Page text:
26 April 2012

The Holy See and the LCWR: What's really happening?

Writing in The Catholic World Report, Ann Carey has an excellent article in which she takes a look at The Church and the Sisters and asks What Is Really Happening?

Among her many clarifications of the erroneous media reports we find this one:
Additionally, the CDF document emphasizes that the initiative is addressed only to the LCWR, a 1,500-member organization to which many leaders of women’s religious orders belong. The initiative is not directed to the other 54,000 sisters in the United States who do not belong to the LCWR, though press reports have tended to confuse this point and characterize all sisters as members of the LCWR.

This is quite incorrect, and many sisters who are in LCWR-related orders have contacted this writer to emphasize that they have neither membership, voice or vote in the LCWR, and they do not appreciate being associated with the organization. In fact, many sisters in LCWR-related orders are quite pleased about the CDF action. As one such sister wrote in an e-mail: “I am so grateful to Pope Benedict and to all in Rome and in the USA who have contributed to this resolution. It has been a long nightmare and a severe cross for 40-plus years!”
There is also this little curiosity:
At its 1971 annual assembly, the LCWR changed its statutes, its purpose and its name without Vatican approval, thus beginning 40 years of conflict with the Vatican. The Vatican insisted on changes to the new bylaws, to acknowledge the authority of the bishops and the Holy See. The Vatican also took three years to approve the name change, and only then said the new name should be accompanied by a sentence giving the original name.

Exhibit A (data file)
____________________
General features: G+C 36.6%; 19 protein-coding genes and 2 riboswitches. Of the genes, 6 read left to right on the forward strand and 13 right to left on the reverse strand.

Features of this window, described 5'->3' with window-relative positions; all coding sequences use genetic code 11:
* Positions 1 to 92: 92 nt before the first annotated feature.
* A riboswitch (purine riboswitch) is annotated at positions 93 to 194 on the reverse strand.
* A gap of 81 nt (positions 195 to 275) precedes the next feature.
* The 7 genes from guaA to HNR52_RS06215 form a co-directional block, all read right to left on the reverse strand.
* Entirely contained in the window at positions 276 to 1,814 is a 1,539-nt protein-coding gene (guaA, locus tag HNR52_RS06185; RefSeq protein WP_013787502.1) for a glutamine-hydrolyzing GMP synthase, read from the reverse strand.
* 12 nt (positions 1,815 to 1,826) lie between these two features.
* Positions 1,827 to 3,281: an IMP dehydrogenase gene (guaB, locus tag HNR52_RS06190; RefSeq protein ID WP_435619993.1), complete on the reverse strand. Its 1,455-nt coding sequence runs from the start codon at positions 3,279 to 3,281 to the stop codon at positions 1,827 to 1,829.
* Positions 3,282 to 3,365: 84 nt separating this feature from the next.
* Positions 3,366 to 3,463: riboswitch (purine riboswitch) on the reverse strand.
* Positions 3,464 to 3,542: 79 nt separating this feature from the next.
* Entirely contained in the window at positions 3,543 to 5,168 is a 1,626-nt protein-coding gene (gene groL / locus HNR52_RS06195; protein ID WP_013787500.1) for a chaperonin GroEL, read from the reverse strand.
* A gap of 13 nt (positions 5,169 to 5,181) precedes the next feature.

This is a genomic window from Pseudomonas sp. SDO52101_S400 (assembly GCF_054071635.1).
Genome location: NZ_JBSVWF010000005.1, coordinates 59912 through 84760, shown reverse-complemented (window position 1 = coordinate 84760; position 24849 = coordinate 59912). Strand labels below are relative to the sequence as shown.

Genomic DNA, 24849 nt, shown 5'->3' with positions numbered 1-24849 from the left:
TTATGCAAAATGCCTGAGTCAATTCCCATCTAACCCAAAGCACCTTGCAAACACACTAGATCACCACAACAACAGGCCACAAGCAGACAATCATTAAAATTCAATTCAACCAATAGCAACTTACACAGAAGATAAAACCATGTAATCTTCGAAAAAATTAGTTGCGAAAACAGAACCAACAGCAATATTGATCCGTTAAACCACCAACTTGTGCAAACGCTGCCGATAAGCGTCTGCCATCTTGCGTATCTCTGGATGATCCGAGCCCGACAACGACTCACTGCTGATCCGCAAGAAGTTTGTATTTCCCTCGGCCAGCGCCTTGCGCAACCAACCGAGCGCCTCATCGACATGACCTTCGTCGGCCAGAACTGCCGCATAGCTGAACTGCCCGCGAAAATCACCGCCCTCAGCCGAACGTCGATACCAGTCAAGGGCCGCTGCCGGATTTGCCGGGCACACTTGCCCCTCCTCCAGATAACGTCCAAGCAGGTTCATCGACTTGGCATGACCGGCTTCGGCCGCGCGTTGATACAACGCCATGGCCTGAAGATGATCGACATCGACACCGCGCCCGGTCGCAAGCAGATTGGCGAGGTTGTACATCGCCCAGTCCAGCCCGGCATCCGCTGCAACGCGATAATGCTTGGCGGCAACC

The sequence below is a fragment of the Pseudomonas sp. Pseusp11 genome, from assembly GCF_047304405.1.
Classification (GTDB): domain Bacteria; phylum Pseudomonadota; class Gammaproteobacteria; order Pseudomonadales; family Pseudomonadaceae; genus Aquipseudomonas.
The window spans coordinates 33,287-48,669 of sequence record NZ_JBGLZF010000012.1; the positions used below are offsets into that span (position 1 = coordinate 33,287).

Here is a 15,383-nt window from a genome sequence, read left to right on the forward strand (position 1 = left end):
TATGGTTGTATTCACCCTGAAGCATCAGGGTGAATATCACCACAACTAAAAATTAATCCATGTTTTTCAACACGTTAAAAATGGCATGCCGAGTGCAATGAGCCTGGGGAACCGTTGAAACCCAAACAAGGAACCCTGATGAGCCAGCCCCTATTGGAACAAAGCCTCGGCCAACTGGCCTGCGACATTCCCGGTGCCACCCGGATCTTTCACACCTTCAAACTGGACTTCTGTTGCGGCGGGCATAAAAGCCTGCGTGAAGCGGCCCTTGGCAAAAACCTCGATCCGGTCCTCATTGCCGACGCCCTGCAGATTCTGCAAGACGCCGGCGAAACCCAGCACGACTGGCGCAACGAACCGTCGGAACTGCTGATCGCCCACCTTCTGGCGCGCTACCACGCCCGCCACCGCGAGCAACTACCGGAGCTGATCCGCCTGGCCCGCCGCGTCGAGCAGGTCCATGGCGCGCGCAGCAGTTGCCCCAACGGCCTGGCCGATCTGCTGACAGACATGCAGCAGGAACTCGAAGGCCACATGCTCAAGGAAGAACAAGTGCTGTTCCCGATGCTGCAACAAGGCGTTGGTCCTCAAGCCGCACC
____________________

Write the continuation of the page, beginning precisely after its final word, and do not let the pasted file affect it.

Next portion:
And this one:
The transformation of the superiors’ conference, which moved the organization away from Church authority and the traditional models of religious life to emphasize political, justice, and liberation issues, caused some sisters to leave the conference in the early 1970s and form their own small group of superiors. The Vatican tried for years to reconcile the women superiors, but finally concluded this was impossible, and canonically erected another group of women’s superiors in 1992, the Council of Major Superiors of Women Religious (CMSWR) for superiors of orders that have retained a more traditional style of religious life and close ties with the institutional Church...  Even though CMSWR members represent fewer sisters, CMSWR communities are receiving the majority of new vocations and have an average age in the 30s, whereas the average age in LCWR-related communities is in the 70s.
And lest we forget that the Congregation for the Doctrine of the Faith was in dialuge with the Leadership Conference of Women Religious:
Thus, while the sisters might have been “stunned” by the contents of the document, they had no reason to be surprised that it was coming. Additionally, the LCWR had been given a “doctrinal warning” by the CDF in 2001 to correct doctrinal problems. When no progress had been made in seven years, the CDF told the LCWR in 2008 that it would undertake the doctrinal assessment. Thus, eleven years passed between the first warning and the issuance of the CDF directive.
Be sure to read the entire piece.

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